5.30.16 – Becoming an Indexer for MEDLINE…
Sarah P’s comments: I was recently contacted by a qualified Health Sciences librarian (with a biomedical degree as well as MLIS) who is searching for a virtual position because there are no local opps in her area. I have a friend who worked for the NLM (USA) as an indexer and I also happen to be taking a course in Health Sciences myself. This week’s homework included learning how to use PubMed so I also looked into how to become a virtual indexer for them.
While this is mainly a USA opportunity, it is important to note that “citizenship is not mandatory for contractors” and that “about 1% of MEDLINE indexing is performed by indexers at the International MEDLARS Centers in Sweden and Brazil”.
Here is some information from their Frequently Asked Questions Page:
Who are the indexers, and what are their qualifications?
Most MEDLINE indexers are either Federal employees or employees of firms that have contracts with NLM for biomedical indexing. A prospective indexer must have no less than a bachelor’s degree in a biomedical science. A reading knowledge of certain modern foreign languages is typically sought. An increasing number of recent recruits hold advanced degrees in biomedical sciences. Federal employees must be United States citizens, but citizenship is not mandatory for contractors.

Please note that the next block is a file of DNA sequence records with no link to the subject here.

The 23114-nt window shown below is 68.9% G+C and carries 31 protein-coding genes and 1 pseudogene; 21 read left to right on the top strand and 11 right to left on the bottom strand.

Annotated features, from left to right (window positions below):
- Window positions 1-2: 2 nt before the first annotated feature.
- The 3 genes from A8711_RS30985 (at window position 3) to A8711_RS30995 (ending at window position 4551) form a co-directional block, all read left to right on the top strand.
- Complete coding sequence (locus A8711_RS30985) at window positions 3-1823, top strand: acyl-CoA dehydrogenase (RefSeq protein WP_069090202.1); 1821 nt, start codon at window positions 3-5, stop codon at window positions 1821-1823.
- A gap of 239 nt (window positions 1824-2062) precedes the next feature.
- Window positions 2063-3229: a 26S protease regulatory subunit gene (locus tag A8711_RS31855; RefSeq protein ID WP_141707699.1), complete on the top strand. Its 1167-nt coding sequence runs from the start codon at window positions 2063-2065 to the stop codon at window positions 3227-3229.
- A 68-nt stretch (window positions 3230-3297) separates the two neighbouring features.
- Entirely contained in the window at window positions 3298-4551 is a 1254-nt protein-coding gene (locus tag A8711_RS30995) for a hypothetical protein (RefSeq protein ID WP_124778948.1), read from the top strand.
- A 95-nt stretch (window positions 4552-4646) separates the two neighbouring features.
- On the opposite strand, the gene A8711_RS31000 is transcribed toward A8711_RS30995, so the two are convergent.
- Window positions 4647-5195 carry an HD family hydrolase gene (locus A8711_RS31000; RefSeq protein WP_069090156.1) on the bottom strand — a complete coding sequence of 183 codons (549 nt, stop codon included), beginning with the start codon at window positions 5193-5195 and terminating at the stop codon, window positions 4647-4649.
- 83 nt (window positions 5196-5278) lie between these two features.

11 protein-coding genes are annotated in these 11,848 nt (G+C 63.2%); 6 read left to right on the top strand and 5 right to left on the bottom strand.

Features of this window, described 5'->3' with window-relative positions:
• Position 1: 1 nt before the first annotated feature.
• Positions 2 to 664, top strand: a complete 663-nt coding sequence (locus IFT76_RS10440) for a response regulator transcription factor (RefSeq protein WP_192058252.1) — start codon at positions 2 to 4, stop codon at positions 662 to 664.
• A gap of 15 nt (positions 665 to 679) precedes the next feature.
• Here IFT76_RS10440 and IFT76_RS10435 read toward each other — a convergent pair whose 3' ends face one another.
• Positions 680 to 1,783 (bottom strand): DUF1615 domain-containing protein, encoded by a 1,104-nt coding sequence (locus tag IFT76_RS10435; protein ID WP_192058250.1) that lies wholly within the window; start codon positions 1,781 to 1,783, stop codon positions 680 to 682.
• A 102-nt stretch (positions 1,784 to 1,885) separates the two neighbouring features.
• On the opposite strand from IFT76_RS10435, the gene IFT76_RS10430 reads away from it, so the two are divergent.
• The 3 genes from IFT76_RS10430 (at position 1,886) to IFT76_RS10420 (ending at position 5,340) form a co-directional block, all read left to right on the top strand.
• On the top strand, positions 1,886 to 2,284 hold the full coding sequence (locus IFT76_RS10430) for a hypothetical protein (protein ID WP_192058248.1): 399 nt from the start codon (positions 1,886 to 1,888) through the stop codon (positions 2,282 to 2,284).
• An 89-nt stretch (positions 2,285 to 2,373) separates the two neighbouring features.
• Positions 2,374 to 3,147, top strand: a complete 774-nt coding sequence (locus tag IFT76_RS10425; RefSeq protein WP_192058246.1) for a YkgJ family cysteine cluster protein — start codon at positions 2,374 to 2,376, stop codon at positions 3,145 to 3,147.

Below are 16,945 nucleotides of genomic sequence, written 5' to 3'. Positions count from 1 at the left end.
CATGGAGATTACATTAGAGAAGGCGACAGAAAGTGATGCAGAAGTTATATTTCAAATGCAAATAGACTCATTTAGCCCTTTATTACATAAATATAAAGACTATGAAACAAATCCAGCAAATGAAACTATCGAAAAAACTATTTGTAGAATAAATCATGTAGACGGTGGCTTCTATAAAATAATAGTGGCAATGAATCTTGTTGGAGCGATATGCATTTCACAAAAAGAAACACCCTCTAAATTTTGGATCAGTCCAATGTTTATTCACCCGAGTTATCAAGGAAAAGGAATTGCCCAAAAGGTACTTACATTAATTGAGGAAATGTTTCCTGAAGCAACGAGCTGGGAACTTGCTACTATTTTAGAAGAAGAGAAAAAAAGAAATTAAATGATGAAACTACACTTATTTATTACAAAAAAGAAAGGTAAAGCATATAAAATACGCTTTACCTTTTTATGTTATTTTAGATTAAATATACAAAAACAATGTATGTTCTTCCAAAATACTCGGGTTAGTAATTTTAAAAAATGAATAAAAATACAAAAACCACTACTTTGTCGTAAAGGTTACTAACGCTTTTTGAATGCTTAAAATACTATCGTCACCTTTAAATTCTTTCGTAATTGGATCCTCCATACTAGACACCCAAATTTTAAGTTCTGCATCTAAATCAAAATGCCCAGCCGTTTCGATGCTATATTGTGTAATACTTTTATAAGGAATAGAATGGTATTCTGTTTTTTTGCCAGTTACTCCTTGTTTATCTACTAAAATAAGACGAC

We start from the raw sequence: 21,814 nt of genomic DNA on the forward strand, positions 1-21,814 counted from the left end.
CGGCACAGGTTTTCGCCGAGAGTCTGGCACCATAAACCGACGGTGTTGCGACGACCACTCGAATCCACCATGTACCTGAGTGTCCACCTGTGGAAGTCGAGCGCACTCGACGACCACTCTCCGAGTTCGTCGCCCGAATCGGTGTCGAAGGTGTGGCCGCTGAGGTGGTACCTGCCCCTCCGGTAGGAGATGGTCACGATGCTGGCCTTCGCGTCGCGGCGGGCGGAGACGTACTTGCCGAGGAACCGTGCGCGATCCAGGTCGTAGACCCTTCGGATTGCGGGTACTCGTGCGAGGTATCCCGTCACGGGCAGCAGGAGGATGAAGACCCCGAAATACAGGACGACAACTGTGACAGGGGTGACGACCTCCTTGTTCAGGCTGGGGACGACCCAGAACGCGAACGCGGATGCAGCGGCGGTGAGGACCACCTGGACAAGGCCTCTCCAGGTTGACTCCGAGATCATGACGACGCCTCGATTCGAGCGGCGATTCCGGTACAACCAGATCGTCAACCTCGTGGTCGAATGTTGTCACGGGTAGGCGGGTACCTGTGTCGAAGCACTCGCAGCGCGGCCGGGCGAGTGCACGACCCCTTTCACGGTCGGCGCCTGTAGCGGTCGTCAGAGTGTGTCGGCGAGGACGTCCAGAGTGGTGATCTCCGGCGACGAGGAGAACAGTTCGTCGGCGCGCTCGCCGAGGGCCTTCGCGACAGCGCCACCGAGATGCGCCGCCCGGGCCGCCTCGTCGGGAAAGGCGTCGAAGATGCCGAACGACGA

Indexers are trained in principles of MEDLINE indexing, using the Medical Subject Headings (MeSH) controlled vocabulary as part of individualized training. The initial part of the training is based on an online training module (partially available to the public at http://www.nlm.nih.gov/bsd/indexing/index.html), followed by a period of practice indexing. NLM does not accept other indexing training programs as a substitute.
About 1% of MEDLINE indexing is performed by indexers at the International MEDLARS Centers in Sweden and Brazil.
Indexing vacancies at the National Library of Medicine are filled competitively. Any such vacancy is listed on NLM’s Web site. Indexers generally are classified as Technical Information Specialists, in the GS-1412 job series. The normal career ladder goes from GS-9 to GS-12.
For information about applying for work as an indexer with NLM’s contractors, please contact the Index Section for a listing of all firms with a current indexing contract.
Contract indexers work from their homes once their training has been completed. Indexers who are Federal employees may qualify to telework for two or three days each week under the NIH Telework Program. See the preceding paragraph for information on applying for either type of indexing position.
No original abstracts are created for MEDLINE. Author abstracts in English published in a journal are input for MEDLINE.
Although journals from many languages are represented in MEDLINE, the National Library of Medicine does not translate the articles. Indexers who perform subject analysis of the articles typically have a reading knowledge of scientific terminology in one or more foreign languages. They read and comprehend the articles, but they do not need to translate them in order to index them.